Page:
AED Drills Help Staff Prepare for Emergencies

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The Indian Lake Elementary school staff who were the first responders in case of an emergency on the day of the AED test run were Kathy Brandt and Nancy Herson.

By Sue Moore

With Automatic External Defibrillators (AED) in place in each of Vicksburg’s elementary schools and the staffs trained in their use, mock emergency scenarios were carried out at Indian Lake Elementary in June to give staff practice in using the equipment.

All this is the result of a two-year effort by Bronson nurses, Julie Barnes and Heather Deal, who raised money for the equipment and trained the staff.

To raise money for the AED equipment, they contacted the Vicksburg Foundation, Rotary, Lions and the Parent Teacher organizations in the school district.

After the equipment was put in the place, the staff and teachers were trained in its use during the 2013/14 school year. Then, it was time for a trial run at Indian Lake Elementary.

Heather Deal and Julie Barnes arrive at Indian Lake Elementary ready for the AED drill.

It began with Barnes and Deal asking teacher Marie Law to call the response team as they carried a four-foot replica of a child to a nearby classroom.

A 911 call was placed while a member of the AED team picked up the emergency equipment and hurried to the classroom. The team converged within seconds, hooked up the AED to the chest of the rubber doll, and began compressions on the model.

Meanwhile, the EMS and fire trucks were dispatched from downtown Vicksburg. This is an eight minute trip, and if no one at the school had been trained in CPR and use of the AED, the patient would have been lost.

It’s important that the patient get adequate CPR to vital parts, Barnes said. In a real heart attack situation, a patient could recover if treated within five to six minutes. After that, it might be too late.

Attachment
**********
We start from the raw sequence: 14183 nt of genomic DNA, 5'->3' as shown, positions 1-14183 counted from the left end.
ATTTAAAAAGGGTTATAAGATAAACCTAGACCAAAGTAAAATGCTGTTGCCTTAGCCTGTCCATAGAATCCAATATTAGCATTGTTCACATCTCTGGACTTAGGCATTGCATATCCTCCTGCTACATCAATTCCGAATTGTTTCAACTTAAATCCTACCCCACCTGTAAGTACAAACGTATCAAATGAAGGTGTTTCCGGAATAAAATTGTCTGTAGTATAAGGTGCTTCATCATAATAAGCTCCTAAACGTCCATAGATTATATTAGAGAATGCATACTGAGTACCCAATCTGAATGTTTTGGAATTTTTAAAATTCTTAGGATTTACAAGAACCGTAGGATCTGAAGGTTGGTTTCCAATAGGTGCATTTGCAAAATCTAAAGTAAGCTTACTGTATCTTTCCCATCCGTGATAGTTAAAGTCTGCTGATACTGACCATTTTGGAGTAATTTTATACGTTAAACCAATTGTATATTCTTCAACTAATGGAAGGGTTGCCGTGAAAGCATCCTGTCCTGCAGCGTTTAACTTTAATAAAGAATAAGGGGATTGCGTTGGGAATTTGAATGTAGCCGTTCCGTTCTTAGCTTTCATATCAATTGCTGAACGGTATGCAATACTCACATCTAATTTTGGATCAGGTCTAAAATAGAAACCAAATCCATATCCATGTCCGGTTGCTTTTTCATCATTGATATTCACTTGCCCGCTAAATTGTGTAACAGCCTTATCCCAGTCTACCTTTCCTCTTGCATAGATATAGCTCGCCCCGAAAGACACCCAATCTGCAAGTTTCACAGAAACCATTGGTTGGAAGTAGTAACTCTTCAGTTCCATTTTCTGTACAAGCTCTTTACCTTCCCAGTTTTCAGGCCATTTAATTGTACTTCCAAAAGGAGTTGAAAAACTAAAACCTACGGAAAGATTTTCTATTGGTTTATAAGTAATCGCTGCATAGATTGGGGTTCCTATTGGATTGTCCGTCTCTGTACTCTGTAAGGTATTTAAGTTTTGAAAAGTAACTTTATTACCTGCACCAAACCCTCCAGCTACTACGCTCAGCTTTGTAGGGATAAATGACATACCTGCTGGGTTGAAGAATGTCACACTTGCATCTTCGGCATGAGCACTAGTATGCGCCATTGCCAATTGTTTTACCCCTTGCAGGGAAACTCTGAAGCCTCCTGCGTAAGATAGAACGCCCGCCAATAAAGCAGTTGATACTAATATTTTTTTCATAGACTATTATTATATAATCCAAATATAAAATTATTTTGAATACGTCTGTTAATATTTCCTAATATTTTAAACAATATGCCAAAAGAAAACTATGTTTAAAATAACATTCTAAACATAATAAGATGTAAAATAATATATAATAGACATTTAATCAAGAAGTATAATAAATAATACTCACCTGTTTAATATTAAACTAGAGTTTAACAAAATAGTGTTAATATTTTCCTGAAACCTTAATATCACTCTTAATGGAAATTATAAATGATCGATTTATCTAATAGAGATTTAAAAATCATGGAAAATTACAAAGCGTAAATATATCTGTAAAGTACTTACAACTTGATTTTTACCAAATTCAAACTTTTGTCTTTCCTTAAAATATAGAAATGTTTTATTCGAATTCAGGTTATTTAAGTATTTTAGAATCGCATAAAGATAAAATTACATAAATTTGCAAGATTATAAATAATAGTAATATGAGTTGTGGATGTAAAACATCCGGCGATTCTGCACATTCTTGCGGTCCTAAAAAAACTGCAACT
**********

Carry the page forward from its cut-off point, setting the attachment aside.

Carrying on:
When the EMS crew arrived during the practice run, they took over the compressions to continue resuscitation efforts and relieve the Indian Lake staff.

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The EMTs who answered the call of “child down” at Indian Lake school are from left to right: Phil Curley, Ron Crandle, Jake Kuiper, and Jarred Hambright.

Tracy McMillan, fire and EMS chief, who helped plan the drill, accompanied the responders. He reminded the Indian Lake staff that their efforts are more about quality of the compressions. He told them to keep a good steady beat, and trade off so they don’t get too tired.

This first mock drill was deemed a rousing success by Barnes and Deal.

Staff members at Sunset Lake and Tobey Elementary have also been trained in the use of the equipment and their teams formed as first responders.

There are also AEDs in the high school and middle school that have been donated through the Wes Leonard Foundation and local service clubs.

On their own time, Barnes and Deal have trained all the staffs at each school. Some of the money raised to buy the equipment has gone into a fund for maintenance and replacement of the equipment over the years.

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